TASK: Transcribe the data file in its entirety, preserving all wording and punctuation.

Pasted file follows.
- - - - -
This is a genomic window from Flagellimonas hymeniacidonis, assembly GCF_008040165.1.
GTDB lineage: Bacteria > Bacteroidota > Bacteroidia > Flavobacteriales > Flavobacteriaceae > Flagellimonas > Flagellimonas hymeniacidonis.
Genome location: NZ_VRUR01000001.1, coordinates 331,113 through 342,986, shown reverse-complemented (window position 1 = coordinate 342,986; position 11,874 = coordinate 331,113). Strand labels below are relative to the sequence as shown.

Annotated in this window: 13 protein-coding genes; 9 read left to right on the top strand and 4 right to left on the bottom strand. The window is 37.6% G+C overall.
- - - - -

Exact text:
This is a genomic window from Flagellimonas hymeniacidonis, assembly GCF_008040165.1.
GTDB lineage: Bacteria > Bacteroidota > Bacteroidia > Flavobacteriales > Flavobacteriaceae > Flagellimonas > Flagellimonas hymeniacidonis.
Genome location: NZ_VRUR01000001.1, coordinates 331,113 through 342,986, shown reverse-complemented (window position 1 = coordinate 342,986; position 11,874 = coordinate 331,113). Strand labels below are relative to the sequence as shown.

Annotated in this window: 13 protein-coding genes; 9 read left to right on the top strand and 4 right to left on the bottom strand. The window is 37.6% G+C overall.